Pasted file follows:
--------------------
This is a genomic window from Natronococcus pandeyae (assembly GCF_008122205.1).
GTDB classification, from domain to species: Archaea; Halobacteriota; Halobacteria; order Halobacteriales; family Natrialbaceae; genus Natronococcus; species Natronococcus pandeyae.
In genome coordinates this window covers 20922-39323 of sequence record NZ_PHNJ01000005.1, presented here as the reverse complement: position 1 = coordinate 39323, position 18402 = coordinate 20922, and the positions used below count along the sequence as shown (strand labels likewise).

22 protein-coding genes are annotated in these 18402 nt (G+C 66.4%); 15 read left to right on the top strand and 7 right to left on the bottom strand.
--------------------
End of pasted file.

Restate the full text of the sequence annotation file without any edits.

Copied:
This is a genomic window from Natronococcus pandeyae (assembly GCF_008122205.1).
GTDB classification, from domain to species: Archaea; Halobacteriota; Halobacteria; order Halobacteriales; family Natrialbaceae; genus Natronococcus; species Natronococcus pandeyae.
In genome coordinates this window covers 20922-39323 of sequence record NZ_PHNJ01000005.1, presented here as the reverse complement: position 1 = coordinate 39323, position 18402 = coordinate 20922, and the positions used below count along the sequence as shown (strand labels likewise).

22 protein-coding genes are annotated in these 18402 nt (G+C 66.4%); 15 read left to right on the top strand and 7 right to left on the bottom strand.